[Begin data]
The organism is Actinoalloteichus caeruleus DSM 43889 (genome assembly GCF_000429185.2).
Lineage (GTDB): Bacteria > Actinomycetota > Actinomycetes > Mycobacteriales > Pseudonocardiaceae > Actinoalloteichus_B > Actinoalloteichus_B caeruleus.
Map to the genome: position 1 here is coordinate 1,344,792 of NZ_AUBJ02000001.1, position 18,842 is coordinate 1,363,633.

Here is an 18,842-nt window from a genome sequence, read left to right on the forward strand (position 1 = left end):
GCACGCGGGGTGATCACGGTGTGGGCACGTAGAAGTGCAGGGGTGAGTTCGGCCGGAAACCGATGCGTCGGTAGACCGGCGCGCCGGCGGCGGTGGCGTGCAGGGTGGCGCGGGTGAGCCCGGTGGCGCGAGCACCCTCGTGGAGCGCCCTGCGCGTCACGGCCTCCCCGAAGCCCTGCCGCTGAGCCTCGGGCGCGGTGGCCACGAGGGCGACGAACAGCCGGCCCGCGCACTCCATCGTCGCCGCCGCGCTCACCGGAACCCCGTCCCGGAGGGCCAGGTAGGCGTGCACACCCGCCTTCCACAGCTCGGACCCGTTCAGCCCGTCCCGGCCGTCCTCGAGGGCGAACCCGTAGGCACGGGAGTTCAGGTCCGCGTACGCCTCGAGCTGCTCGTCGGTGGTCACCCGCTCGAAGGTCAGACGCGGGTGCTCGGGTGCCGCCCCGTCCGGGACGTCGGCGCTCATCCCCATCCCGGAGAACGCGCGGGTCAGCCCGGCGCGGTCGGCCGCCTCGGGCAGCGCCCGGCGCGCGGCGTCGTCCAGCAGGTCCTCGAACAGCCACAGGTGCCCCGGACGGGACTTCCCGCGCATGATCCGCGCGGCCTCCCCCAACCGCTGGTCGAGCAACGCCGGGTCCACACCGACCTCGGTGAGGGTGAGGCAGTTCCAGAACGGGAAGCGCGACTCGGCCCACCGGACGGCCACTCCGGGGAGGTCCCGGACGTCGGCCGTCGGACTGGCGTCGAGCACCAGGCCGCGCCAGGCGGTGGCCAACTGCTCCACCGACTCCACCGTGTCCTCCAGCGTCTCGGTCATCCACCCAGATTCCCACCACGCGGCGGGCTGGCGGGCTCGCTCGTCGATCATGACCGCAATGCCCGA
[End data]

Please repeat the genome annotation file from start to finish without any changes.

The organism is Actinoalloteichus caeruleus DSM 43889 (genome assembly GCF_000429185.2).
Lineage (GTDB): Bacteria > Actinomycetota > Actinomycetes > Mycobacteriales > Pseudonocardiaceae > Actinoalloteichus_B > Actinoalloteichus_B caeruleus.
Map to the genome: position 1 here is coordinate 1,344,792 of NZ_AUBJ02000001.1, position 18,842 is coordinate 1,363,633.

Here is an 18,842-nt window from a genome sequence, read left to right on the forward strand (position 1 = left end):
GCACGCGGGGTGATCACGGTGTGGGCACGTAGAAGTGCAGGGGTGAGTTCGGCCGGAAACCGATGCGTCGGTAGACCGGCGCGCCGGCGGCGGTGGCGTGCAGGGTGGCGCGGGTGAGCCCGGTGGCGCGAGCACCCTCGTGGAGCGCCCTGCGCGTCACGGCCTCCCCGAAGCCCTGCCGCTGAGCCTCGGGCGCGGTGGCCACGAGGGCGACGAACAGCCGGCCCGCGCACTCCATCGTCGCCGCCGCGCTCACCGGAACCCCGTCCCGGAGGGCCAGGTAGGCGTGCACACCCGCCTTCCACAGCTCGGACCCGTTCAGCCCGTCCCGGCCGTCCTCGAGGGCGAACCCGTAGGCACGGGAGTTCAGGTCCGCGTACGCCTCGAGCTGCTCGTCGGTGGTCACCCGCTCGAAGGTCAGACGCGGGTGCTCGGGTGCCGCCCCGTCCGGGACGTCGGCGCTCATCCCCATCCCGGAGAACGCGCGGGTCAGCCCGGCGCGGTCGGCCGCCTCGGGCAGCGCCCGGCGCGCGGCGTCGTCCAGCAGGTCCTCGAACAGCCACAGGTGCCCCGGACGGGACTTCCCGCGCATGATCCGCGCGGCCTCCCCCAACCGCTGGTCGAGCAACGCCGGGTCCACACCGACCTCGGTGAGGGTGAGGCAGTTCCAGAACGGGAAGCGCGACTCGGCCCACCGGACGGCCACTCCGGGGAGGTCCCGGACGTCGGCCGTCGGACTGGCGTCGAGCACCAGGCCGCGCCAGGCGGTGGCCAACTGCTCCACCGACTCCACCGTGTCCTCCAGCGTCTCGGTCATCCACCCAGATTCCCACCACGCGGCGGGCTGGCGGGCTCGCTCGTCGATCATGACCGCAATGCCCGA